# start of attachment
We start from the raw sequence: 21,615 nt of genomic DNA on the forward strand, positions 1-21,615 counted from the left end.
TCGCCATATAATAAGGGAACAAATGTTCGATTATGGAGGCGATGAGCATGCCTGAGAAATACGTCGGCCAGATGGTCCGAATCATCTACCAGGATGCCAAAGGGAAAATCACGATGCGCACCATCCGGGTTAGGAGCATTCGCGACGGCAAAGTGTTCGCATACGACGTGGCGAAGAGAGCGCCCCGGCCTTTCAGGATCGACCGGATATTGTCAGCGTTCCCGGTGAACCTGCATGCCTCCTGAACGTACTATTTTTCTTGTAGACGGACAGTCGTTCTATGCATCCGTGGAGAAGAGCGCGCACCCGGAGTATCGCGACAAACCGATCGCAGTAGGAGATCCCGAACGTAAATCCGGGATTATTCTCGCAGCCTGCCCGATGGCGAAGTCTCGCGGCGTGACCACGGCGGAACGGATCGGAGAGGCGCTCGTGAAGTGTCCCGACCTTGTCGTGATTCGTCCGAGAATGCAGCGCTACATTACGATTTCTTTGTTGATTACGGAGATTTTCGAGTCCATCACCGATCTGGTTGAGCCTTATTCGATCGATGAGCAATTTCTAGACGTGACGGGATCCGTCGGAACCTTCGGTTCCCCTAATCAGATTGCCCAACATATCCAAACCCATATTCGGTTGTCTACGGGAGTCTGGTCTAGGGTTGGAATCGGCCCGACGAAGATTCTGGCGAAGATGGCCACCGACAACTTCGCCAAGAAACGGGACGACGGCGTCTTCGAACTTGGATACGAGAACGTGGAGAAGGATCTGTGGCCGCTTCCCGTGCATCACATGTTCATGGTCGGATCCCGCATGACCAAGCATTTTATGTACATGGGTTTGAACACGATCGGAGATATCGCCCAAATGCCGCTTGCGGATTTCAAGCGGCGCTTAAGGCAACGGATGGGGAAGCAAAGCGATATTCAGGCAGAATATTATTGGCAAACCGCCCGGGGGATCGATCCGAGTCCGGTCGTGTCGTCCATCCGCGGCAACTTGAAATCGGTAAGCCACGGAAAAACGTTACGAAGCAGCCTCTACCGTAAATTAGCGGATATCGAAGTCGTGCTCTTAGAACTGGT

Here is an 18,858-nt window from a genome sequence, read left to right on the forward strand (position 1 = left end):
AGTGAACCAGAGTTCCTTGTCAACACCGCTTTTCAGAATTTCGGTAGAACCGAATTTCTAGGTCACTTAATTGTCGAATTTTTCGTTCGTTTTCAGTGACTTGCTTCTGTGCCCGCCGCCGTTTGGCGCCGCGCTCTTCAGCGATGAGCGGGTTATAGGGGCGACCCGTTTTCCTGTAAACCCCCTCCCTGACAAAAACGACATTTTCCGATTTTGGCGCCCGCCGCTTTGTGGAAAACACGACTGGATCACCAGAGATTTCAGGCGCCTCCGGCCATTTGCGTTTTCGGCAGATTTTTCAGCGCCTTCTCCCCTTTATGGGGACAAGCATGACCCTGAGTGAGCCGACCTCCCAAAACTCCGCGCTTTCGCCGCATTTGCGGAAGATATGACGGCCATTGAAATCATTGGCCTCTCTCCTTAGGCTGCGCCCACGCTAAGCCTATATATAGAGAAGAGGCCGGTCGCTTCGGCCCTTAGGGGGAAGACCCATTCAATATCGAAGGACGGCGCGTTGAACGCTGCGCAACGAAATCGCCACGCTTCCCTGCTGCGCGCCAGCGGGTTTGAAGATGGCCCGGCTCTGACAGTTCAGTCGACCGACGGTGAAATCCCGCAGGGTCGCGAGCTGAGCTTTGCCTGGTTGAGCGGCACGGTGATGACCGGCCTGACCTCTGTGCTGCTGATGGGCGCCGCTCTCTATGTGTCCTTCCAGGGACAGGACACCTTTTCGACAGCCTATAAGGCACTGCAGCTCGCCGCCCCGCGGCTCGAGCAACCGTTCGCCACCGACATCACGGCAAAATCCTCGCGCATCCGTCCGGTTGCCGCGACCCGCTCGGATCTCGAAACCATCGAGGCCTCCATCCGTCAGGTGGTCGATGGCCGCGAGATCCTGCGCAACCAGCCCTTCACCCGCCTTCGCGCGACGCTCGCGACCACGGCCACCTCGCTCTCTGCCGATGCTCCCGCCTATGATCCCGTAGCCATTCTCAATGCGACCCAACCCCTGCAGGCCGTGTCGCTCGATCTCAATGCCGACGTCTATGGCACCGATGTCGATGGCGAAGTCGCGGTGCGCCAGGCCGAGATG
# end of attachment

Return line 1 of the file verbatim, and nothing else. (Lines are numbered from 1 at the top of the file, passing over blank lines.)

We start from the raw sequence: 21,615 nt of genomic DNA on the forward strand, positions 1-21,615 counted from the left end.